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Start big or small? Can´t wrap my head arounf it...

KnogenKnogen Posts: 18
Hello. I´ve made a couple of sculpts and when I want do give it more details I run into problems...
For example, I built a house and then a door. Then i zoom in to do a door knob and it gets really low-poly...
Is this perhaps because I started the sculpt really small?
How do you start? It´s really hard to explain, because I don´t know if it makes any difference how you start.


  • jayhawkjayhawk Posts: 569
    I wondered this same thing at first. I know what you mean. I would just utilize layers and play with increasing resolution depending on the detail you want for each layer.
  • nalex66nalex66 Posts: 3,426 Power Poster
    Get all your larger-scale shapes in place, then increase the resolution when you can't create the details you want at that scale.

    You can also make use of layers, and create the door or doorknob on a new layer with a higher resolution instead of increasing the resolution of the whole house.
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  • P3nT4gR4mP3nT4gR4m Posts: 1,092 Poster of the Week
    edited February 8
    When I add layers, I often take a guess at how much res I need on the new layer, compared with what I have in place already and shrink the bounding box down as far as I need to go (both grip buttons + move your hands in and out). This saves having to tap the res up a couple of times every time you add a layer. Plus you get finer control cos your steps aren't exponents. 

    Res really messed with my head at the beginning. Probably the biggest hurdle to overcome, learning-wise. Stick with it, it'll start making sense soon enough.
  • KnogenKnogen Posts: 18
    I actually didn't know how the resolution worked and that it only affected one layer.  
    But I've noticed that the bigger the stamps are, the more detailed they are. 
    So if I place a stamp in it's biggest size and then shrink the build place I don't lose res. 
    But if I start with a smaller build space and make the stamp even smaller there isn't much detail to speak of. That makes me want to shrink the build space to be able to build small and detailed. But then things got to small and lost details. But you're saying that if I sculpt those small things in a separate layer and then ups the res, it can still look good?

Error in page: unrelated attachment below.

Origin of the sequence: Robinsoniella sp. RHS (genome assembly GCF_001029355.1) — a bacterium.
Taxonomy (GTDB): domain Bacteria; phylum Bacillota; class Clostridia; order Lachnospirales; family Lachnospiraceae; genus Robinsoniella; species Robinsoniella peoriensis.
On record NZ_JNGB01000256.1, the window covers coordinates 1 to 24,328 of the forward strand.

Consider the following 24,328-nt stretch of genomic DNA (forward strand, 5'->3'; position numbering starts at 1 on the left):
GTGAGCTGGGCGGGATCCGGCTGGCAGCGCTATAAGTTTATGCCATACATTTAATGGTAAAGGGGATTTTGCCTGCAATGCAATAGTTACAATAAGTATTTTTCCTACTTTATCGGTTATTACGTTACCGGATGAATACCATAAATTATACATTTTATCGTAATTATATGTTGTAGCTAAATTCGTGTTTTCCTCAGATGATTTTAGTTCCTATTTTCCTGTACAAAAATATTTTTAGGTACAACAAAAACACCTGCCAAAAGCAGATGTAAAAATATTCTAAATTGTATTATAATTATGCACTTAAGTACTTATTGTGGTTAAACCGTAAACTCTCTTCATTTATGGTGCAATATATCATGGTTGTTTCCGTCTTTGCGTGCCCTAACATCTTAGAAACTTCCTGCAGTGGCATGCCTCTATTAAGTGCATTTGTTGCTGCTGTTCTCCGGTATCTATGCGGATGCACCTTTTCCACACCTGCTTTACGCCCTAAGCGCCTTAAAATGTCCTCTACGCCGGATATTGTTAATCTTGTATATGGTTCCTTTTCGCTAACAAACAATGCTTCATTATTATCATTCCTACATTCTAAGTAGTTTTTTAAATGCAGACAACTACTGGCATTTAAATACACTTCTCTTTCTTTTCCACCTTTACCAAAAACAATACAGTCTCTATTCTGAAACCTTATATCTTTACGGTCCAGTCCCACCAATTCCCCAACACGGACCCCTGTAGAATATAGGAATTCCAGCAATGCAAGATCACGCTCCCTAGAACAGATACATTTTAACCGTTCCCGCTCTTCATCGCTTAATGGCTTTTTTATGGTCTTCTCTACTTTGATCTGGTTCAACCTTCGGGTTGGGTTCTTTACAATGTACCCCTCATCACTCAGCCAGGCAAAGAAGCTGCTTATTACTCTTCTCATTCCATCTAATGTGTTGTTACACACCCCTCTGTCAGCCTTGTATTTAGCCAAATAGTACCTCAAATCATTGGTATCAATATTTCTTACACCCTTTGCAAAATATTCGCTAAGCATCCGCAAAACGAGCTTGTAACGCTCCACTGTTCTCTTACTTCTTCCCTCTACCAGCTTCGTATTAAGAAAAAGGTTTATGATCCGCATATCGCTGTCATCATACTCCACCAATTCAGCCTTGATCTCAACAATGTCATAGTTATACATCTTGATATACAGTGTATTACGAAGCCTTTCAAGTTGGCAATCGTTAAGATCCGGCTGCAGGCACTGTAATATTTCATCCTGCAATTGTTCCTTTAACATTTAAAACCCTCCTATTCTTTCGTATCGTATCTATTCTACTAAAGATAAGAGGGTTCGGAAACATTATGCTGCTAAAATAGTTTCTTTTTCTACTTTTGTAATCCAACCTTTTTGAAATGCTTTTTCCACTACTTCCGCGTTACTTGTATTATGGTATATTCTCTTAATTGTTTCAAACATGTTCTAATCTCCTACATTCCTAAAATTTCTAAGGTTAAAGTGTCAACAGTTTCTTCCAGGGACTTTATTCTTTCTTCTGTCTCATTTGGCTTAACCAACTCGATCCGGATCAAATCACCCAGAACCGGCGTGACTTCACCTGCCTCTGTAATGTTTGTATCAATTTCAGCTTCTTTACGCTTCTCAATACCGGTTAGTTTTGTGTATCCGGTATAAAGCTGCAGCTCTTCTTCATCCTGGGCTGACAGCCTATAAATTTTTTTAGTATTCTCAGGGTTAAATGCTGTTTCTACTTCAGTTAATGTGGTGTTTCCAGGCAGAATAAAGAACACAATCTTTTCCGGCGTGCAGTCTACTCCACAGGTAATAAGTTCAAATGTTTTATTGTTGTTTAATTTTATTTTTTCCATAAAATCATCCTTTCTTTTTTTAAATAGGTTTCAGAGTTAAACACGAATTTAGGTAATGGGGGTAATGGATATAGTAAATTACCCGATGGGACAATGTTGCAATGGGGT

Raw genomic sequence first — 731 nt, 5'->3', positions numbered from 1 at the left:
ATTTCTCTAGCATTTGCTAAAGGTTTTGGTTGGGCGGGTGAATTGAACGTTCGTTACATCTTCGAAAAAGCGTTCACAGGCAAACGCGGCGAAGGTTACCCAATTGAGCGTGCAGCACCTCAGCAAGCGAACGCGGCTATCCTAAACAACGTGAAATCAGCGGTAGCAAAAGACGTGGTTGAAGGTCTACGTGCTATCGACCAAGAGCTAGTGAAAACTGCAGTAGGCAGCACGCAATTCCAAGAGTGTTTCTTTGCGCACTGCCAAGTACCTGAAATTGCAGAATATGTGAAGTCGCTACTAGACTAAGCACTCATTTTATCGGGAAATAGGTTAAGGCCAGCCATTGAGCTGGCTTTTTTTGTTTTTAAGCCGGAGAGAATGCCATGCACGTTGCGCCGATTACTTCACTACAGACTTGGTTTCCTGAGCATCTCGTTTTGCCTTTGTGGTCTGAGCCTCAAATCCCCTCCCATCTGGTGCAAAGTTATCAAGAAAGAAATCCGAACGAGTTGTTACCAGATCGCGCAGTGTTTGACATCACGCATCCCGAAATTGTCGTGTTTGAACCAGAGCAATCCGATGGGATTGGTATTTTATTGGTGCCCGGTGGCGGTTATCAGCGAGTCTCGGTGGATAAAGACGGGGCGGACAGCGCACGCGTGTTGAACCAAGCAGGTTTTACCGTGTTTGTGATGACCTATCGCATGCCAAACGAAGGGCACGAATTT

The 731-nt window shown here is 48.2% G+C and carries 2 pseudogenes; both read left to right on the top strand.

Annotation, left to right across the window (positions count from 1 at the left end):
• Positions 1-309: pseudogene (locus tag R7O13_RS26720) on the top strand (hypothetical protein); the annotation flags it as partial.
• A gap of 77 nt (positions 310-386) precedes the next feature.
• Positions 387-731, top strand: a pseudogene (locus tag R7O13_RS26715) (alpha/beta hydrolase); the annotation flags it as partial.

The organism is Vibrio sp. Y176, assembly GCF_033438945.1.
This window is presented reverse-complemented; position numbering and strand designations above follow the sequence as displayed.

• KnogenKnogen Posts: 18
    And by the way, I've learned to use layers to some extent. Much easier to paint and sculpt...
  • P3nT4gR4mP3nT4gR4m Posts: 1,092 Poster of the Week
    I think of a stamp as a bunch of cubes, like they're made of really tiny minecraft blocks. If you scale the stamp, it's like subdividing it but growing at the same time because each block stays the same size.

    The stamp is actually filling an invisible 3-d grid, the limits of which are defined by the black bounding box. If you stretch this, it changes the size of the blocks. If you up-res it, it subdivides any existing geometry but shrinks the bounding box (and the individual block size) so the sculpt stays the same size but made of twice as many blocks. 

    If you think of it in 2-d like the way pixels work on a flat screen, it might start to make sense. 
  • DeadlyJoeDeadlyJoe Posts: 647
    For characters (bodies, heads, etc.) I like to start with the default resolution. Enable Mirror mode, which will display the mirror plane (a square with two bisecting dashed lines). Using the sphere clay tool, scale the sphere's diameter up to about 2/3 the of the width the mirror plane. For me, this is the perfect scale to start creating rough features.
  • ozelonozelon Posts: 33
    Brain Burst
    It's funny as this would have been an easy answer before VR (i.e. Zbrush). IT would have been always start small, in low resolution from my experience.
    However with medium especially after the latest patch (smooth tool working on high rez sculpts) that may not apply anymore.
    I actually had to put more time into my last sculpt because of having to sharpen some edges because of starting with smaller rez.

    Maybe it's more a matter of RAM now? I'll try to start bigger with my next one and test the difference.
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